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A little local difficulty?

The savage drop in oil prices and a populist presidential candidate have given investors in Venezuela the jitters. But, as Bill Hieronymus reports, the scaremongering might just be going too far.

Venezuela, the richest country in the Americas in petroleum and with huge reserves of other natural resources, such as high-grade bauxite, has investors wary on two counts: leading presidential candidate Hugo Chávez Frias and the lowest world oil prices for more than a decade.

Chávez, a former army lieutenant who led an unsuccessful coup attempt in 1992 and who is the populist candidate leading in the polls for presidential elections scheduled for December, "has created a lot of uncertainty", says an international monetary source in Washington, who in the next breath identifies oil prices as the second culprit.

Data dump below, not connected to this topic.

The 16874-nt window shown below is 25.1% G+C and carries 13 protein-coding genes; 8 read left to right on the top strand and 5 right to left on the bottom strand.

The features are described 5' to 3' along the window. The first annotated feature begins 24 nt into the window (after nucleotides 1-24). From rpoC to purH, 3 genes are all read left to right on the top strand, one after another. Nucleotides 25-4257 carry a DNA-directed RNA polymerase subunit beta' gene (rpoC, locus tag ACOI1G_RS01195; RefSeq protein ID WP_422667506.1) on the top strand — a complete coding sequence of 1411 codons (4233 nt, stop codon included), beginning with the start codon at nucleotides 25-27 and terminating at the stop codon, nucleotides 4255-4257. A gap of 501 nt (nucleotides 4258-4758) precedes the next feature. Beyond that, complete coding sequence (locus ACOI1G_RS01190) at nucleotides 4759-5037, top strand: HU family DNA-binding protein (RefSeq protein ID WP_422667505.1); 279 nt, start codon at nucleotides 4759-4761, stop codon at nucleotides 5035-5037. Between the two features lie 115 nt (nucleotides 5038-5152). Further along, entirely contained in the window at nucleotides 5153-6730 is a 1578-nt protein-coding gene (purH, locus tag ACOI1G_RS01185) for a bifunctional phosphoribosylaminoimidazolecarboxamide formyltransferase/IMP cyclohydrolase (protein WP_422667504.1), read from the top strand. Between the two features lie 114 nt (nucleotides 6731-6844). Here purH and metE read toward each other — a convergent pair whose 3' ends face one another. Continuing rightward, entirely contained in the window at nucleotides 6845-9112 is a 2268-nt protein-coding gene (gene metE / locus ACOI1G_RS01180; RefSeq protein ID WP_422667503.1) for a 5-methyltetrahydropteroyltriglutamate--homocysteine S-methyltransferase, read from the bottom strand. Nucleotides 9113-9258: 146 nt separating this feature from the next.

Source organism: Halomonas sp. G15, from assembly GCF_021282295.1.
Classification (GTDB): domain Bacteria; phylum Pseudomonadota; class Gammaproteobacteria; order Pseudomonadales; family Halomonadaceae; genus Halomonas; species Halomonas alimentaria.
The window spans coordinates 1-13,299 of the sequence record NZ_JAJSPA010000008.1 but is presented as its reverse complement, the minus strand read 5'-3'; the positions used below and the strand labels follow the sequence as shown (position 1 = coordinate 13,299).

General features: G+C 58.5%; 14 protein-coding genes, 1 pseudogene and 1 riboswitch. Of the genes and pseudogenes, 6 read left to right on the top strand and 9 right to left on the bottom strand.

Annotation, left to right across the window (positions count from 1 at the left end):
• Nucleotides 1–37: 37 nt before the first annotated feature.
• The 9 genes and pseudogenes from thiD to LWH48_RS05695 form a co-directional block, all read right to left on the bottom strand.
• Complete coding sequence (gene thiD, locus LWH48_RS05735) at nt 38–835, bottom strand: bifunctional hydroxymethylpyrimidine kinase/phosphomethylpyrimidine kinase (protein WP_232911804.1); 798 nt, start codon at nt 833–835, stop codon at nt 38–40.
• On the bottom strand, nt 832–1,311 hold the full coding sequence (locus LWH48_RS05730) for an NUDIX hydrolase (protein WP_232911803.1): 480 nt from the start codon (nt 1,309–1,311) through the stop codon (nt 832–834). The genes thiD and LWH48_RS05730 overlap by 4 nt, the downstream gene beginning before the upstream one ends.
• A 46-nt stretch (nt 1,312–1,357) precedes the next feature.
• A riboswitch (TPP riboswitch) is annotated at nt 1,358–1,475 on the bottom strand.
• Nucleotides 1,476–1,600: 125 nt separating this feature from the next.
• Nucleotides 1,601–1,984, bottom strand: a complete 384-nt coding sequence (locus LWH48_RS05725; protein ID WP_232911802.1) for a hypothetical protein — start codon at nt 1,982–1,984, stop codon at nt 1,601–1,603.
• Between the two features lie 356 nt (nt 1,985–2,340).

Picking a page from Latin American political campaign manuals for the 1980s, Chávez says he wants less of the budget to be used to service foreign debt and has suggested that Venezuela's privatizations of recent years be reconsidered. Oil, which at $18 billion accounted for almost 80% of Venezuela's exports in 1997, has fallen about 30% in price this year, forcing finance minister Freddy Rojas Parra to make two budget cuts early in 1998. In addition to dominating exports, oil provides more than half of the country's fiscal revenues.

Pared to the bone

"There will be a brutal fall of $5 billion in oil-export revenues for this year," says planning minister Teodoro Petkoff.

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